Not only dogs but also wolves react to inequity – similar to humans or primates. This has been confirmed in a new study by comparative psychologists of the Messerli Research Institute of the University of Veterinary Medicine, Vienna. Wolves and dogs refused to cooperate in an experiment when only the partner got a treat or they themselves received a lower quality reward. Since this behaviour is equally strong in wolves and dogs, this sensitivity to inequity is not likely to be an effect of domestication, as has been assumed so far. It is rather a behaviour inherited from a common ancestor. The results were published in Current Biology.

More information


Publication: Human, Animals and Aristotle.

Full article can be read under the following Link 8.


Publication Dog Science: Dogs’ emotional life can be affected by emotional sounds from us and their own fellow

Dogs are able to express emotional contagion to negative emotional vocalizations of both humans and conspecifics, according to a study by cognitive biologists from the Messerli Research Institute of the University of Veterinary Medicine Vienna. In this study, 53 dogs of different breeds and mongrels were tested in a comprehensive paradigm where the animals listened to playbacks differing in the following dimensions: “Emotionality” (non-emotional and emotional sounds), “Species” (human and dog sounds), and “Valence” (positive and negative emotional sounds). Dogs’ behavioural response differed between hearing non-emotional sounds of their everyday environment and emotional sounds of humans as well as conspecifics. It furthermore differed depending on whether these emotional sounds were positive or negative; with the latter triggering an emotional contagion response in the dogs. The study has been published in the journal Animal Cognition. Link 9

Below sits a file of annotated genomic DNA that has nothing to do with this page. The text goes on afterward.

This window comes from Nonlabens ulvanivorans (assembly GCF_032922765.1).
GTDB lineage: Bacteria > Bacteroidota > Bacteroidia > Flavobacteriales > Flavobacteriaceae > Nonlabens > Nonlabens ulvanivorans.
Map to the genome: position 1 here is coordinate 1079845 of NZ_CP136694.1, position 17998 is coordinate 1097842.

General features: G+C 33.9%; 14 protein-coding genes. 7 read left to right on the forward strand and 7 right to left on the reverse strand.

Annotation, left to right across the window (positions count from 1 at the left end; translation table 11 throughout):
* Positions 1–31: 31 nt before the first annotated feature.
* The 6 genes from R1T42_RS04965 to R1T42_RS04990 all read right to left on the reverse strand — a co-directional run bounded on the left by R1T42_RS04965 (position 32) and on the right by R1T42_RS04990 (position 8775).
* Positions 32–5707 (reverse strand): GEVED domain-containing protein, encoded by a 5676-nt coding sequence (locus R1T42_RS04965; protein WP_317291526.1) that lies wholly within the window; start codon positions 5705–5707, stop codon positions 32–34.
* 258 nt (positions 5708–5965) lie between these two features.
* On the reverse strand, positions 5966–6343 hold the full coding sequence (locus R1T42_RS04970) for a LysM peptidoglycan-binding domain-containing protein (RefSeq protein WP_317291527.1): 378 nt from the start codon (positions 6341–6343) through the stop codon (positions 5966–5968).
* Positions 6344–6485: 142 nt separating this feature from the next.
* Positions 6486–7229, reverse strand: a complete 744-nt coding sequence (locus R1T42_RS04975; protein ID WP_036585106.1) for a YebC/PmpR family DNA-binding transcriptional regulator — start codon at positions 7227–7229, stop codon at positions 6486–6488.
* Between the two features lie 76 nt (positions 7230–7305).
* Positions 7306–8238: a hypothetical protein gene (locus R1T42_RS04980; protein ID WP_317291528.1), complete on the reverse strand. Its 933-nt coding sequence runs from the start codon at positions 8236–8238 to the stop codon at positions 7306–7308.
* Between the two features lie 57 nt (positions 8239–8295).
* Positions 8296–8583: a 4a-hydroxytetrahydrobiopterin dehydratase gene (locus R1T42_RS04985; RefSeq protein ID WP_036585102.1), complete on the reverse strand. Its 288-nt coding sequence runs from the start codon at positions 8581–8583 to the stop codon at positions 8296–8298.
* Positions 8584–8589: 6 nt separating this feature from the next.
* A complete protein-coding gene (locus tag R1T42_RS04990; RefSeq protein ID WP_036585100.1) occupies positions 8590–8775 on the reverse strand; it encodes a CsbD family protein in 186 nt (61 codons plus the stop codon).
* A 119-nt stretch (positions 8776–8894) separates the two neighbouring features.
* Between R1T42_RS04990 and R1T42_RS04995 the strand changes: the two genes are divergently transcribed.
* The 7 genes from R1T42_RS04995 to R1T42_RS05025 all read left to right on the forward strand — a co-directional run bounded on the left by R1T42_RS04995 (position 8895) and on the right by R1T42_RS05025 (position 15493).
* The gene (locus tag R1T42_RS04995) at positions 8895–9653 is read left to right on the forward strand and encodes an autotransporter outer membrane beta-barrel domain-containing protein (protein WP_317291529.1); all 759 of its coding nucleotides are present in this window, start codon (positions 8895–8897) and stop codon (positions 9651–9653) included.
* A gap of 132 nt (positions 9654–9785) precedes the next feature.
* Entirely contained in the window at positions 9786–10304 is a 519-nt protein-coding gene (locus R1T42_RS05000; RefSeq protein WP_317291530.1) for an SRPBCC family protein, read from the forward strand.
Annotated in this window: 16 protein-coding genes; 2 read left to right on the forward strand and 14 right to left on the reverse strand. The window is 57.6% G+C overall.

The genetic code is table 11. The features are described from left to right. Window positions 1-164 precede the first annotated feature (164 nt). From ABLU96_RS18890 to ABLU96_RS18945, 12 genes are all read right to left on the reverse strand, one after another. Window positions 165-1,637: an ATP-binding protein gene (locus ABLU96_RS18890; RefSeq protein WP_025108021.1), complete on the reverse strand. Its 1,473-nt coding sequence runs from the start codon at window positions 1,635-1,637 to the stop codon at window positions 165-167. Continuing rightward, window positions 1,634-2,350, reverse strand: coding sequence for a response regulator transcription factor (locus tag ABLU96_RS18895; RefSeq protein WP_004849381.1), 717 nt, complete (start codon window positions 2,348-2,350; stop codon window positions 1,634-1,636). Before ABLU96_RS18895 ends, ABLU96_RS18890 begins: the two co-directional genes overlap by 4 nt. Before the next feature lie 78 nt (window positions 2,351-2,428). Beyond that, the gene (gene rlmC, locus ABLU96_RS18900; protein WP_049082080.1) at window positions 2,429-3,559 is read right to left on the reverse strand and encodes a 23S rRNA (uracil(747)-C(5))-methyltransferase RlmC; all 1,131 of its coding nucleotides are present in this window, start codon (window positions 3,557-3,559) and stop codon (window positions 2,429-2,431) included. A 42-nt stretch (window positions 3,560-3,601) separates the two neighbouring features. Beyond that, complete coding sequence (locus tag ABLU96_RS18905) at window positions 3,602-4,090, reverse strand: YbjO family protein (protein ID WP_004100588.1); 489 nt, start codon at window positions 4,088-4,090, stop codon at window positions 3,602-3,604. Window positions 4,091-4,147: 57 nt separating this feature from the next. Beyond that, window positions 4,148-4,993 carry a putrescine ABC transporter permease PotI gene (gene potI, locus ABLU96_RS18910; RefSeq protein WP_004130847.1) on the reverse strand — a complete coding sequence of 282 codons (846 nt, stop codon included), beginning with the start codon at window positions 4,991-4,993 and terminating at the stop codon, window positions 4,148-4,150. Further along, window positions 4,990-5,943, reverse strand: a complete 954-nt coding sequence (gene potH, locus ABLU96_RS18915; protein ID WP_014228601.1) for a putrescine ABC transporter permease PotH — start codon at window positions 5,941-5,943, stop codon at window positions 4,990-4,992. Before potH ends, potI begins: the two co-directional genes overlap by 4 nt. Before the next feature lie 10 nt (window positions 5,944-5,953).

When perceiving emotional states in others, emotional contagion can be triggered in the observer. Emotional contagion is the phenomenon of one individual taking over the feeling of another individual, resulting in an emotional state-matching between both. This response can occur very quickly and automatically, without any conscious processing by the observer. Emotional contagion is considered to be the basic form of empathy; itself a multifaceted social phenomenon that has long been considered to be reserved for humans only. However, scientific studies increasingly discover empathetical responses also in different non-human animal species – a fundamental step towards advancing our knowledge on the complexity of animals’ emotional lives.